Stanley Ann


Editorial Review

Fringe Festival: ‘Stanley Ann’ is a lot of talk with some insight

By Maura Judkis
Friday, July 15, 2011

On a Christmas visit to Hawaii with her young son, Barack Obama, the Stanley Ann Dunham of Missyng Pictures’ titular one-woman Fringe show tells a frustrated Barack Obama Sr., “There is a line that the absent parent does not get to cross.” Years later, visiting her son in New York, she repeats those words to herself.

It’s the dreams from Obama’s mother — not just his father — that take an emotional toll, and Mike Kindle’s play portrays Dunham as a woman who made great and painful sacrifices: first for her family, then for herself and then for her adopted countrymen half a world away from her Kansas upbringing. There are no revelations about Stanley Ann here that we haven’t already read, but Ann Noble plays her with plucky determination nonetheless.

Becoming an absentee parent is just one of the ways that Dunham’s life comes full circle. When she’s about to set off for Indonesia, having fallen in love with another foreign student (Obama’s stepfather, Lolo Soetoro), Dunham jokingly reassures her mother, “I’m going to repeat the exact same mistake, but this time, it’s going to turn out different.”

She’s right, of course, but not in the way she predicted. Though she thought she was going to Indonesia to be independent and adventurous, she ends up spending the middle part of her life setting herself aside for her husband and her children, all the while growing more disillusioned with politics following the Indonesian coup. When she’s able to send her son back to the States for school, Dunham regains the freedom she’s taught her son and her Indonesian students about.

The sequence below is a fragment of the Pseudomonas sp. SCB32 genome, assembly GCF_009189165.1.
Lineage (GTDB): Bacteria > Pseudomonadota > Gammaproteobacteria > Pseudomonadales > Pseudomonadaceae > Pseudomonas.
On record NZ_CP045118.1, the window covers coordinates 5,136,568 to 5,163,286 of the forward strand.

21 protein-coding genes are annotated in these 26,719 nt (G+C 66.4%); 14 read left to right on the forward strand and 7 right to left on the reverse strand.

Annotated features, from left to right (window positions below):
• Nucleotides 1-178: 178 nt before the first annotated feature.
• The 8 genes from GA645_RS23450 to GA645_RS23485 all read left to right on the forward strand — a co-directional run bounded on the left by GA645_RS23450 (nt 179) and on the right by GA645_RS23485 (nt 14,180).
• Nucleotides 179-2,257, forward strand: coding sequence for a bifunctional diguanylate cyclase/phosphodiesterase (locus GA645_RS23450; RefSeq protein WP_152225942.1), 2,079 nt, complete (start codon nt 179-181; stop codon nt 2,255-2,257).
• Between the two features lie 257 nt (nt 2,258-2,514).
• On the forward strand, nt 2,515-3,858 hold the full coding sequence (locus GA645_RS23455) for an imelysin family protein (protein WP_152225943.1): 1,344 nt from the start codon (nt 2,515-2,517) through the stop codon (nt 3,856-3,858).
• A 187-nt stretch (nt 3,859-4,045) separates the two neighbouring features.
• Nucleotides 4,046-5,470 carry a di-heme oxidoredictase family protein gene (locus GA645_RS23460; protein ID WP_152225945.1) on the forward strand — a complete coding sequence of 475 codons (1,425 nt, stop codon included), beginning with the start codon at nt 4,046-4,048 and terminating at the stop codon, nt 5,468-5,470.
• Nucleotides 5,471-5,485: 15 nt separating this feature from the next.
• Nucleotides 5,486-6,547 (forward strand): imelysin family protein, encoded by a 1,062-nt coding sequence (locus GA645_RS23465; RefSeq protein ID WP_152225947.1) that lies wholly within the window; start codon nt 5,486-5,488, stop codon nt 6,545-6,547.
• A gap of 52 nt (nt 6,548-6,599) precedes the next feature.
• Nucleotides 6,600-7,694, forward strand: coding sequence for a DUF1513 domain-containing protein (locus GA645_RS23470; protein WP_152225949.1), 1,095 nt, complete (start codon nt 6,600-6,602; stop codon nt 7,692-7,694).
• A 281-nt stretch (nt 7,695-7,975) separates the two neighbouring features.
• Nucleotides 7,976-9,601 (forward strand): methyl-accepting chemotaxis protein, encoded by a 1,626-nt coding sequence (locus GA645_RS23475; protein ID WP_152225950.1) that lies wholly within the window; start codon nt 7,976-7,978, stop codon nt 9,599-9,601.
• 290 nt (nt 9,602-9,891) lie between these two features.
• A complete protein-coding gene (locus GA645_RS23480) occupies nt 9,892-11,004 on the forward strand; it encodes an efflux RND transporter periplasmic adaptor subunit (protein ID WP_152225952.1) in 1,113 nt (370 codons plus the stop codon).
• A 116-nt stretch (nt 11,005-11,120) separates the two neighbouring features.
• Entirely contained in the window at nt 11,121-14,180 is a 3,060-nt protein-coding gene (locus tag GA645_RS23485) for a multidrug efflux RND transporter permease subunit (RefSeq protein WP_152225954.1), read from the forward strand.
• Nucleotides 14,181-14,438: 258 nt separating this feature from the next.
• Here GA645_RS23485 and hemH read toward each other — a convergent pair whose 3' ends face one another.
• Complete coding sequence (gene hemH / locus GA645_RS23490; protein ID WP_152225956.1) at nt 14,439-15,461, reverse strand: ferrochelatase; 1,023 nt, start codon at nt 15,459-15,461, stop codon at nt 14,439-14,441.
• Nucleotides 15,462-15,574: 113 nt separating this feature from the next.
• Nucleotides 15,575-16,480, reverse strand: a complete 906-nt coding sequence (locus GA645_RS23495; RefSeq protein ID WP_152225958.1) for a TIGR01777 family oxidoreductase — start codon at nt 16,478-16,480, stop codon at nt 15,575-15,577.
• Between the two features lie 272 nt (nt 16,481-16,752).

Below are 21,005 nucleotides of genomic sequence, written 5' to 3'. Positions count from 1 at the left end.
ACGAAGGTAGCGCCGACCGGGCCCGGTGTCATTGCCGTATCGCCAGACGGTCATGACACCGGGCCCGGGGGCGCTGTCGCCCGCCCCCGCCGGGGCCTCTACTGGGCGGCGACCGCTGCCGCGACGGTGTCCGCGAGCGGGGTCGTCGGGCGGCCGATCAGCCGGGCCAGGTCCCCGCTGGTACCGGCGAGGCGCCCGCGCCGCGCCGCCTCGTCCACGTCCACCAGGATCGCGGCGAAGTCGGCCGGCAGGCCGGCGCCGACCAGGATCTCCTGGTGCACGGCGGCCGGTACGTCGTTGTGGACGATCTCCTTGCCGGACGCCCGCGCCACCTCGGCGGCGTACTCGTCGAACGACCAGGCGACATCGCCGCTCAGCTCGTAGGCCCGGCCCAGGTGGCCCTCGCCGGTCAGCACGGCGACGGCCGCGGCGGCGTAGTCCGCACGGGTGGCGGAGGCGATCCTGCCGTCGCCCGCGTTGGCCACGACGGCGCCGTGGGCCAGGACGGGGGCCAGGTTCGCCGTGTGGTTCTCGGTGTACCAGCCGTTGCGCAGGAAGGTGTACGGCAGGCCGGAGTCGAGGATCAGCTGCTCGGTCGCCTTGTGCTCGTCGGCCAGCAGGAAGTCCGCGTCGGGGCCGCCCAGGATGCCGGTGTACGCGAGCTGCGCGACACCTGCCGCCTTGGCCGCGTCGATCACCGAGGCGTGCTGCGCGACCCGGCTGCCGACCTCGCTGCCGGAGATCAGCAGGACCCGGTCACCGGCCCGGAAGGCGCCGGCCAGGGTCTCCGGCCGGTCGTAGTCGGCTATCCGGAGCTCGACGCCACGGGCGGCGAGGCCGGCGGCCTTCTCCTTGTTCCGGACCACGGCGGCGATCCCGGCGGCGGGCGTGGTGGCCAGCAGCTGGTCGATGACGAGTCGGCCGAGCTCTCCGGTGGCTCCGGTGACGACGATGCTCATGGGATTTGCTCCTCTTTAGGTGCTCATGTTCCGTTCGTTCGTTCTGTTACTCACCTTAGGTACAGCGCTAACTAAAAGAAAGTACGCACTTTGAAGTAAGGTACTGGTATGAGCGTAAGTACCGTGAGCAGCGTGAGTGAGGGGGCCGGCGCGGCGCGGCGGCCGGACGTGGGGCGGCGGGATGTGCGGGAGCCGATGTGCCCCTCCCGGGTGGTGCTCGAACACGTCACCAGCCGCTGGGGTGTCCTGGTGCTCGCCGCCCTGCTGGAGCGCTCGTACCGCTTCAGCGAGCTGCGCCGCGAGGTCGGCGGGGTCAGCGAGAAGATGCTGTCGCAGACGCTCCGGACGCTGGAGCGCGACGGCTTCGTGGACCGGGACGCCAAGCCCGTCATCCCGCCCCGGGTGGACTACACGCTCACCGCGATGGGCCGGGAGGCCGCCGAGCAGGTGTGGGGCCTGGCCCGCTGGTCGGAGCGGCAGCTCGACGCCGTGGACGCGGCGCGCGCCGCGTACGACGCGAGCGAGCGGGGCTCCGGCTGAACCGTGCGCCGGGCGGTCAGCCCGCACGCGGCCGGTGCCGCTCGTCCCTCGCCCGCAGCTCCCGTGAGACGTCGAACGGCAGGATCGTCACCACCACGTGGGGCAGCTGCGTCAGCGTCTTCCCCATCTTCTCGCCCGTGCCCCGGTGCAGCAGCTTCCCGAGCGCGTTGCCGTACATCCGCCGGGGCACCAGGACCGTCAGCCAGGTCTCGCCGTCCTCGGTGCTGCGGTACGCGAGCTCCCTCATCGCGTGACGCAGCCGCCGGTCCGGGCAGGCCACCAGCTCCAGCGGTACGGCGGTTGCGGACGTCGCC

Noble, a redheaded L.A. actress, brings a nervous energy to Dunham’s early biography — the years when the recent teen mother had just split from her first husband, Obama Sr., to sort her life out. Her Dunham is relentlessly upbeat, at first, until she suffers recurring disappointments — the final blow coming at a society party, when she learns the full details of the violence in Indonesia that immediately preceded her arrival. Noble pauses over a canape as she describes the “shooting list” of government enemies and then launches a shoe-throwing, screaming marital dispute.

Noble portrays an older Dunham with grace and wisdom, as she worries about the values she has instilled in her children. The future president is only a shadow throughout the play, appearing in her monologues when he’s scolded, or the subject of her fears.

At 90 minutes, which is long for Fringe, “Stanley Ann: The Unlikely Story of Barack Obama’s Mother” could use some trimming of the numerous monologues dedicated to finding one’s place in the world and railing at the injustice of Indonesian politics. Stanley Ann Dunham was a woman who wanted to carry the burden of all the world’s evil on her shoulders. Instead, she carried her children.